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Company boss jailed, fined for selling Android TV box, breaching copyright laws

SINGAPORE — The director of a company that sold Android TV boxes has been sentenced to 12 weeks’ jail and ordered to pay a fine of S$5,400, drawing to a close the first case in Singapore where retailers of set-top boxes were hauled to court.

Company boss jailed, fined for selling Android TV box, breaching copyright laws

The Android TV boxes sold by Synnex Trading come with pre-installed applications, such as HDTV, which are able to stream unauthorised television channels as well as other entertainment content once a buyer activates a subscription.

SINGAPORE — The director of a company that sold Android TV boxes has been sentenced to 12 weeks’ jail and ordered to pay a fine of S$5,400, drawing to a close the first case in Singapore where retailers of set-top boxes were hauled to court.

Almost two years after the charges were first brought against him and his company in January last year, Jia Xiaofeng and his firm Synnex Trading were found guilty on Wednesday (Oct 30) of four criminal charges of copyright infringement.

Synnex Trading was fined S$160,800.

The Android TV boxes sold by the company come with pre-installed applications, such as HDTV, which are able to stream unauthorised television channels as well as other entertainment and sports content once a buyer activates a subscription.

Besides Jia and Synnex Trading, another retailer An-Nahl and its director Abdul Nagib Abdul Aziz were also charged under the Copyright Act in this landmark private prosecution case launched by telcos Singtel and StarHub, as well as entertainment giant Fox and the organising body of the English Premier League which telecast football matches.

Abdul Nagib was sentenced in April this year, and ordered to pay a fine of S$1,200, while the charges against his company were discharged amounting to an acquittal.

COPYRIGHT INFRINGEMENT

The statement of facts showed that besides selling Android TV boxes at his company’s premises in Geylang, Jia would help buyers activate their subscription to the pre-installed applications in the device, or repair defective boxes.

He also supplied Android TV boxes to Abdul Nagib and paid him a commission of between S$20 and S$25 for each device sold.

The devices automatically stored copies of copyrighted content in their random access memory to speed up the loading of the content.

This means that copyright has been infringed, the statement of facts reported.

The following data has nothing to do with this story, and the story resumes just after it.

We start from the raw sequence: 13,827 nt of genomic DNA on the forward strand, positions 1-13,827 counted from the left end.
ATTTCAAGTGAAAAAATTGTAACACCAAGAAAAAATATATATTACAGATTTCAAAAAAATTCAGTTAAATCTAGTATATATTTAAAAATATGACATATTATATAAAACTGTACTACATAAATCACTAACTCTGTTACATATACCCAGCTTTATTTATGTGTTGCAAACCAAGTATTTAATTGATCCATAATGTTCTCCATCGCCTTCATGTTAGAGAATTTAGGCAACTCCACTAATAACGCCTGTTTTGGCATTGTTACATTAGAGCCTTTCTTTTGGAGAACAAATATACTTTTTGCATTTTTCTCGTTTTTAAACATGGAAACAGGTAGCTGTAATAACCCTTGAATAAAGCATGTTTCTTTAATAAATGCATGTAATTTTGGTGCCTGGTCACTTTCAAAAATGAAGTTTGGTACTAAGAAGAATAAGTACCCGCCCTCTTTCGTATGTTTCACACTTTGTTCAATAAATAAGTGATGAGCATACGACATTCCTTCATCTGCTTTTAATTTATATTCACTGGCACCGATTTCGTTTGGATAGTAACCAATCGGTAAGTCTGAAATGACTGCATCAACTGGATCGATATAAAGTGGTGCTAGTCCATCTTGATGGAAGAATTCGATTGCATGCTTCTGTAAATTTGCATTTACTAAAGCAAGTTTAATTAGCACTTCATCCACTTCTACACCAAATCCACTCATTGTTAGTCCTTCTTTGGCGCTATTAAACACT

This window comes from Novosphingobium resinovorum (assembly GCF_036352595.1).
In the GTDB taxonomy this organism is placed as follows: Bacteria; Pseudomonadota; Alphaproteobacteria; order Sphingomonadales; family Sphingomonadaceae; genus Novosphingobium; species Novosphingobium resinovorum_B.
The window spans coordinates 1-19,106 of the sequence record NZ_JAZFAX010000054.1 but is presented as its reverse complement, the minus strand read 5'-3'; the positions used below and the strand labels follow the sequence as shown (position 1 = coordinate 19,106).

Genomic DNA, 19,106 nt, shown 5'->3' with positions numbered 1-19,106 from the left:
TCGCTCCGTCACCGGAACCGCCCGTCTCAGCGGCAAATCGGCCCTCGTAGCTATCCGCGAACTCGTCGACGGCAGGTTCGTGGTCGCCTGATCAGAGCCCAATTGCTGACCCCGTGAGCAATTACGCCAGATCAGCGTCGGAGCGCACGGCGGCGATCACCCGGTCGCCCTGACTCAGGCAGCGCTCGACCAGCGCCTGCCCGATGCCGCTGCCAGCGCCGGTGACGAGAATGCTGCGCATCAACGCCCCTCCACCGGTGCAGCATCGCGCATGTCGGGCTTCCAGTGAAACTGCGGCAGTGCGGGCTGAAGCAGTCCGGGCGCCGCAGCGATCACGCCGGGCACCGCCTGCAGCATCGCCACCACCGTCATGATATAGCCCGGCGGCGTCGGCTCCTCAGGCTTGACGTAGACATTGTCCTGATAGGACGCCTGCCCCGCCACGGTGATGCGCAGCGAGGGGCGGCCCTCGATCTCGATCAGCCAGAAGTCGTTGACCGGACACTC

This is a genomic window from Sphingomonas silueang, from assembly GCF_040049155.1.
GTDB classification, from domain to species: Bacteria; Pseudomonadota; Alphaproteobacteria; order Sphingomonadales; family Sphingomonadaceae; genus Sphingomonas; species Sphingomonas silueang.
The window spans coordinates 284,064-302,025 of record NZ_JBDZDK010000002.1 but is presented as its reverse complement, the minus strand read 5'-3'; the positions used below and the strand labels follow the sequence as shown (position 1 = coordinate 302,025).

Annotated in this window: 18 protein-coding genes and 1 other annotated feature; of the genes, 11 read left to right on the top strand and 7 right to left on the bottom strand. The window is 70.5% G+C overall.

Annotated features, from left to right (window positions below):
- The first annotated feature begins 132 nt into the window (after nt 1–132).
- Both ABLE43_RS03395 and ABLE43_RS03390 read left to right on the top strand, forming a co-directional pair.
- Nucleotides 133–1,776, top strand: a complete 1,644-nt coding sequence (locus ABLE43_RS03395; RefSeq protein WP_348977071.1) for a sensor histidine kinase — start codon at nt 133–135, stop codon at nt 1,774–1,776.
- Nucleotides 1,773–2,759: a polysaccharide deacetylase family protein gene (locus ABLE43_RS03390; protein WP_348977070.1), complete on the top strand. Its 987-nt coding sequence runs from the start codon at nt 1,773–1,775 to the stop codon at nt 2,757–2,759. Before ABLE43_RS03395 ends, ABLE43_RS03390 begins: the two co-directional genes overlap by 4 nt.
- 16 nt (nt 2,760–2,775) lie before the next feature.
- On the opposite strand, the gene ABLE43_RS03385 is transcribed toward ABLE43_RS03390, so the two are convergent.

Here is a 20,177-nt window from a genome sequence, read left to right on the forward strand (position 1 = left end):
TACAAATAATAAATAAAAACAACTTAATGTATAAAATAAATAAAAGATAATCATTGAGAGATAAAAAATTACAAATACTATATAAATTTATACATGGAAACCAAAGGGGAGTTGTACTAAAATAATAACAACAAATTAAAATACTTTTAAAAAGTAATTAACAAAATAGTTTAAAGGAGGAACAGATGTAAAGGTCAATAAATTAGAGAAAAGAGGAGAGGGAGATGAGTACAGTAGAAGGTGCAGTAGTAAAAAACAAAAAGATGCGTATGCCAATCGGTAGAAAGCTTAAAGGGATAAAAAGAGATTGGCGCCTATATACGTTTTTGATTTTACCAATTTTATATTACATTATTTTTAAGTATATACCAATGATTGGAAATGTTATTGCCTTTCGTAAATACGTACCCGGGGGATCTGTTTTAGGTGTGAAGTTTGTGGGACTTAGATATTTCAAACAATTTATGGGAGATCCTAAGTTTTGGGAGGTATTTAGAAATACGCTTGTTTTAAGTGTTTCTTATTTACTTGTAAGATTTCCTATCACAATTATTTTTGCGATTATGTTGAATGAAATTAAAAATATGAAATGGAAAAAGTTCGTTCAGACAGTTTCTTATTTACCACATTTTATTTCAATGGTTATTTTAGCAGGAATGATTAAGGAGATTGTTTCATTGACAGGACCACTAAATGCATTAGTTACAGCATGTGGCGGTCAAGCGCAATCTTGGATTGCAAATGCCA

It added that Jia did not take sufficient steps to prevent consumers from infringing on copyrighted content, such as putting up warning signs.

In addition, the boxes were introduced as cheaper alternatives to legitimate subscriptions.

The way Jia’s company conducted its business was “intentional and deliberate, and therefore wilful”, the statement read.

It noted that Synnex had obtained a commercial advantage from selling the devices.

LANDMARK CASE

The case was launched by Mr Neil Kevin Gane, who acted on behalf of rights-holders Singtel, StarHub, Fox Networks Group and pay-TV operator Premier League.

Mr Gane is the managing director of IPT Solutions, a Hong Kong-based security and brand protection consultancy firm, and the general manager of the Coalition Against Piracy — an anti-piracy group set up under Casbaa, a trade association for the video industry in the Asia Pacific.

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Unlike set-top boxes which contain decoders allowing viewers to watch pay-TV content for free, illicit streaming devices such as Android TV boxes do not contain decoders.

While the law deems that set-top boxes which contain decoders are illegal, it had been less clear on Android streaming boxes, which are commonly found in electronic goods shops, such as those at Sim Lim Square.

But things may change in the future with the Ministry of Law and the Intellectual Property Office of Singapore looking to introduce new laws that will “impose civil and criminal liability on people who wilfully make, import for sale, commercially distribute or sell” products that enable access to audio-visual content from unauthorised sources.

Mr Yann Courqueux, StarHub’s vice president of home product, said that Wednesday’s ruling “sends a clear and unequivocal message to distributors and sellers of pirate streaming devices, that their deeds are prohibited”.

“We believe that this ruling will serve as a significant deterrent to potential retailers looking to market products which facilitate copyright infringement and hurt the creative industry,” he said. “We will continue to stand against piracy to protect the intellectual property of content and copyright owners.”

In a press release on Wednesday, Premier League’s legal services director Kevin Plumb said that the sentence against Jia shows that the selling of these devices is “not a grey area” and it is “against the law”.

“We have a team based in our Singapore office committed to protecting our intellectual property rights and fighting piracy, and we will continue to investigate and pursue all suppliers of illegal streaming services in the region,” he added.

Related topics

Android TV box Synnex Trading copyright court crime entertainment Sports

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